As every individual, therefore, endeavours as much as he can both to employ his capital in the support of domestic industry, and so to direct that industry that its produce may be of the greatest value; every individual necessarily labours to render the annual revenue of the society as great as he can. He generally, indeed, neither intends to promote the public interest, nor knows how much he is promoting it. By preferring the support of domestic to that of foreign industry, he intends only his own security; and by directing that industry in such a manner as its produce may be of the greatest value, he intends only his own gain, and he is in this, as in many other cases, led by an invisible hand to promote an end which was no part of his intention. Nor is it always the worse for the society that it was no part of it. By pursuing his own interest he frequently promotes that of the society more effectually than when he really intends to promote it. (Book IV, Chapter II, p. 488-489)

This is found in Book IV, Chapter II “Of Restraints upon the Importation from Foreign Countries of such Goods as can be Produced at Home.” If Smith were alive today and an American, his “invisible hand” would be a call to “Buy American!”, not support corporations that export jobs, and to give employees pay and benefits that accord them a decent standard of living.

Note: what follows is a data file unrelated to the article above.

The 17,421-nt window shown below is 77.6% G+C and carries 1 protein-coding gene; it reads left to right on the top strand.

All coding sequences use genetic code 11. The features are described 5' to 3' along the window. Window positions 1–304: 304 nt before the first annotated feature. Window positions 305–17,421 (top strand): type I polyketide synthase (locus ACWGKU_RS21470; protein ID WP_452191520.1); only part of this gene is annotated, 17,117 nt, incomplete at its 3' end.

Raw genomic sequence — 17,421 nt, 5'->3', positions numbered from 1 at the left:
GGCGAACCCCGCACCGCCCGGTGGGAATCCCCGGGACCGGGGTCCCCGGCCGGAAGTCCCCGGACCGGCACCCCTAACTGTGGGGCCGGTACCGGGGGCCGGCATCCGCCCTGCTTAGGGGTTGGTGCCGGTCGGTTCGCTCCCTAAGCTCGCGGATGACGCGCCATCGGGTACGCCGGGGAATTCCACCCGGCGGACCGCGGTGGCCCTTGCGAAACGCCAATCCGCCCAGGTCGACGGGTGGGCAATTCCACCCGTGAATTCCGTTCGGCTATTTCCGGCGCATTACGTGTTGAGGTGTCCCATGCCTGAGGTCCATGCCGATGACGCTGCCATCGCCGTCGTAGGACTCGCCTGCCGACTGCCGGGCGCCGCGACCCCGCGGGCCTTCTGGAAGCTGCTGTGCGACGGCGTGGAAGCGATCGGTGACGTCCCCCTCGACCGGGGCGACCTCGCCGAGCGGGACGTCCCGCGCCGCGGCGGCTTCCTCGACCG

I’ve gone a bit astray in this OpEd as my main purpose was to draw attention to the threat to democracy represented by the enormous amounts of money corporations can muster against our financially strapped elected governments. Even if Wal-Mart represented the absolute best of corporate citizenship, something quite questionable, repealing a Statute because a wealthy corporation can mimic table-stakes poker by calling and raising with enormous sums of money is a threat to us all.

Joel A. Harrison, PhD, MPH, a native San Diegan, is a semi-retired epidemiologist. He has worked in the areas of preventive medicine, infectious diseases, medical outcomes research, and evidence-based clinical practice guidelines. He is currently active in supporting the adoption of a single-payer health care system in the United States. For more information on single-payer go to Physicians for a National Health Program’s website.